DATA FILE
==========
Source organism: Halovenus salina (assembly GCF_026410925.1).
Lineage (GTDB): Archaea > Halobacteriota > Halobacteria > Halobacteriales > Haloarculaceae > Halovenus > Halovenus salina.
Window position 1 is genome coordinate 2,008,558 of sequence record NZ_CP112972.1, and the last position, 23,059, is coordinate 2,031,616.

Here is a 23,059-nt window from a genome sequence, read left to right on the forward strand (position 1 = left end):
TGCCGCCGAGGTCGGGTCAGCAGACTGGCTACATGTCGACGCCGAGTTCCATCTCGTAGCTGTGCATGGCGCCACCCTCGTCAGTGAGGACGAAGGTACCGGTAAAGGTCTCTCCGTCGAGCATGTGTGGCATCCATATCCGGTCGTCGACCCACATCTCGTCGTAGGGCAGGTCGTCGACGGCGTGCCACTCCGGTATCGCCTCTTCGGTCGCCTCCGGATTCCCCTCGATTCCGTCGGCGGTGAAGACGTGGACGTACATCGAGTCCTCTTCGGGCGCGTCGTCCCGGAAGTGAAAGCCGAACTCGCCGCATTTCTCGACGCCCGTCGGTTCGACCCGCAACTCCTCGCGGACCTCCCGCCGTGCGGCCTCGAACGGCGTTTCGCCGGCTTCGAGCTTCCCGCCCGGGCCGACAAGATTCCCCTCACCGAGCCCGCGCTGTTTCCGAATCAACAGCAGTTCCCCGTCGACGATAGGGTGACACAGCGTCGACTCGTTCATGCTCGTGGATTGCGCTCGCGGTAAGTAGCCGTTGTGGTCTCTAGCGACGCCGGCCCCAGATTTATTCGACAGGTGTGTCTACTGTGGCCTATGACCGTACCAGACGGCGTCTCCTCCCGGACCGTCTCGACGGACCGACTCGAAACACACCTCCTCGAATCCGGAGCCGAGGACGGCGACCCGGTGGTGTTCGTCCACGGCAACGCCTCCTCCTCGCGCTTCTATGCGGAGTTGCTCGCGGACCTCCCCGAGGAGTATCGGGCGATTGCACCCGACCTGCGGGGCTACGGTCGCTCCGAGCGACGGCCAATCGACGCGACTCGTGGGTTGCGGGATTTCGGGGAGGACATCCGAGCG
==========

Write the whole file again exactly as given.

Source organism: Halovenus salina (assembly GCF_026410925.1).
Lineage (GTDB): Archaea > Halobacteriota > Halobacteria > Halobacteriales > Haloarculaceae > Halovenus > Halovenus salina.
Window position 1 is genome coordinate 2,008,558 of sequence record NZ_CP112972.1, and the last position, 23,059, is coordinate 2,031,616.

Here is a 23,059-nt window from a genome sequence, read left to right on the forward strand (position 1 = left end):
TGCCGCCGAGGTCGGGTCAGCAGACTGGCTACATGTCGACGCCGAGTTCCATCTCGTAGCTGTGCATGGCGCCACCCTCGTCAGTGAGGACGAAGGTACCGGTAAAGGTCTCTCCGTCGAGCATGTGTGGCATCCATATCCGGTCGTCGACCCACATCTCGTCGTAGGGCAGGTCGTCGACGGCGTGCCACTCCGGTATCGCCTCTTCGGTCGCCTCCGGATTCCCCTCGATTCCGTCGGCGGTGAAGACGTGGACGTACATCGAGTCCTCTTCGGGCGCGTCGTCCCGGAAGTGAAAGCCGAACTCGCCGCATTTCTCGACGCCCGTCGGTTCGACCCGCAACTCCTCGCGGACCTCCCGCCGTGCGGCCTCGAACGGCGTTTCGCCGGCTTCGAGCTTCCCGCCCGGGCCGACAAGATTCCCCTCACCGAGCCCGCGCTGTTTCCGAATCAACAGCAGTTCCCCGTCGACGATAGGGTGACACAGCGTCGACTCGTTCATGCTCGTGGATTGCGCTCGCGGTAAGTAGCCGTTGTGGTCTCTAGCGACGCCGGCCCCAGATTTATTCGACAGGTGTGTCTACTGTGGCCTATGACCGTACCAGACGGCGTCTCCTCCCGGACCGTCTCGACGGACCGACTCGAAACACACCTCCTCGAATCCGGAGCCGAGGACGGCGACCCGGTGGTGTTCGTCCACGGCAACGCCTCCTCCTCGCGCTTCTATGCGGAGTTGCTCGCGGACCTCCCCGAGGAGTATCGGGCGATTGCACCCGACCTGCGGGGCTACGGTCGCTCCGAGCGACGGCCAATCGACGCGACTCGTGGGTTGCGGGATTTCGGGGAGGACATCCGAGCG